Mike Tyson has a right to fightMike Tyson, the former...

September 20, 1991

Mike Tyson has a right to fight

Mike Tyson, the former heavyweight champion of the world, has been charged with raping a young lady. This is one of the most degrading and heinous crimes one can commit. If the allegation is true and if he is convicted, then let the sentence be as harsh as possible under Indiana law.

Nonetheless, in our society a person is innocent until proven guilty. And fighting is Mr. Tyson's livelihood. He should be allowed to fight for the heavyweight championship before the trial.

If we take away a man's right to make a living because of allegations or public opinion before he has his day in court, are we still a true democracy? The young lady involved has her rights; she will have her day in court. Allow Mr. Tyson his. Let's not prejudge the man. It seems that Iron Mike's most imminent fight is not with Evander Holyfield, but with having to vindicate himself before ever being brought to trial.

James E. Lorber

Baltimore

Bush and the Baltics

There was exuberance among those attending the "free-at-last" festivities at the Lithuanian Hall on Labor Day, and God knows there was good reason. For over 50 years, the Baltics were consigned to oppression by history's most diabolical tyrants, Hitler and Stalin, and they were forcibly annexed by the Soviet Union in 1940.

Shortly after Lithuania courageously declared its independence in March 1990, President Bush began to act ambiguously about the Soviet annexation of the Baltics. He urged Lithuania to work it out first with the Soviets. Many felt consternation about Mr. Bush's deference to Mr. Gorbachev.

President Bush will, of course, be remembered in history for re-establishing full diplomatic relations with the Baltics. But his luster will be dimmed by the fact that all the major nations of the world beat him to it.

America's fundamental conception of freedom should have been fearlessly confirmed and acted upon on behalf of the "captive nations." As it was, Americans felt diminished and embarrassed by the impression of our president peeping timidly from behind the curtain of history and whispering, "Now, Gorby?"

Rizzo

Baltimore

Israeli settlements

"Congress shall make no law respecting an establishment of religion." That includes forcing the majority of Americans who oppose aid to Israel to finance the establishment of Judaism on stolen Palestinian land against international law!

Our Congress, however, doesn't care about the United States Constitution or true representative democracy in America. What it does care about is the campaign contributions its members receive from the all-powerful Israeli lobby.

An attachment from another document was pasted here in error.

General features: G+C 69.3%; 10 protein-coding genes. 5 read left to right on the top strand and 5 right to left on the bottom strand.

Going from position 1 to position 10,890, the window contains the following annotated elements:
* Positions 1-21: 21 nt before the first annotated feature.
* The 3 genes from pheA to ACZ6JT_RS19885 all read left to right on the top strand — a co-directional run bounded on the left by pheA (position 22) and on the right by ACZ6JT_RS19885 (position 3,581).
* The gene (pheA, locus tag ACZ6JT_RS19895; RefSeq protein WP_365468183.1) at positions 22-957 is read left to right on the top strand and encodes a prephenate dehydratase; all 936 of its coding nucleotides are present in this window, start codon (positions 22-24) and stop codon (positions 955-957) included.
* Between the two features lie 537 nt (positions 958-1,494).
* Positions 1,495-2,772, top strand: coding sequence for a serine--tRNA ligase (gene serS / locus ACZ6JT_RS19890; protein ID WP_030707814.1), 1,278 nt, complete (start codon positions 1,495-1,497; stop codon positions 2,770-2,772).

Christopher Calder

Redmond, Ore.

Thomas and racism

If people like Wiley A. Hall keep writing columns like the recent "Giving aid to the enemy," then I need to respond. In calling Clarence Thomas an Uncle Tom simply because he does not agree with his philosophy, I think the racist here is none other than Hall. Hall makes black people more of a stereotype than Thomas ever could. He more or less tells us that if all black people do not agree to address the problems of blacks in the same way, they are racists. Or even worse, they are white "wanna be's."

By lumping Thomas with conservative columnists Shelby Steele and Thomas Sowell, he takes three black conservatives and labels them as virtual criminals for expressing their right to free speech.

If Hall really listened to and understood Steele or Thomas, he would have picked up on the fact that they support giving black people opportunities to improve their lives. Handing out welfare checks to three generations of the same family or putting unqualified black people in jobs just to fill a quota are not exactly character builders.

Education, job training and having successful blacks to look up to and emulate do not constitute racism. If all blacks were as narrow-minded as Hall, precious few would ever achieve the success they now enjoy.

If blacks cannot criticize their own race and organizations

without suffering the backlash of being labeled racists, they are just as enslaved as they were over 100 years ago.

Georgette Shay

Baltimore

Harbor City Park

To name the new stadium "Camden Yards" would be a disaster. The name means nothing to anyone but old-time Baltimoreans, and it bears a close relationship to "stockyards," which is just not appealing. Camden station has disappeared. Camden warehouse, apparently, was saved. What does it mean?

The ballpark should be named "Harbor City Park" or "Inner Harbor Park." The harbor relates to the present and to the future and, who knows, perhaps some out-of-town visitor might wish to visit the famous place.

Incidentally, having watched the Toronto stadium's ability to make use of the enormous convenience of a roof when rain and inclement weather are present, one must wonder why this new stadium could not have had the same.

Marguerite T. Leutner

Ellicott City

Robbie Stadium

Let's name the new stadium Robbie Stadium, in honor of Frank Robinson and Brooks Robinson. A bust of each could be located on either side of the entrance. This would be of interest to visitors as well as the people of Baltimore who watched these great players so many years.

Steve Tebin

Fallston

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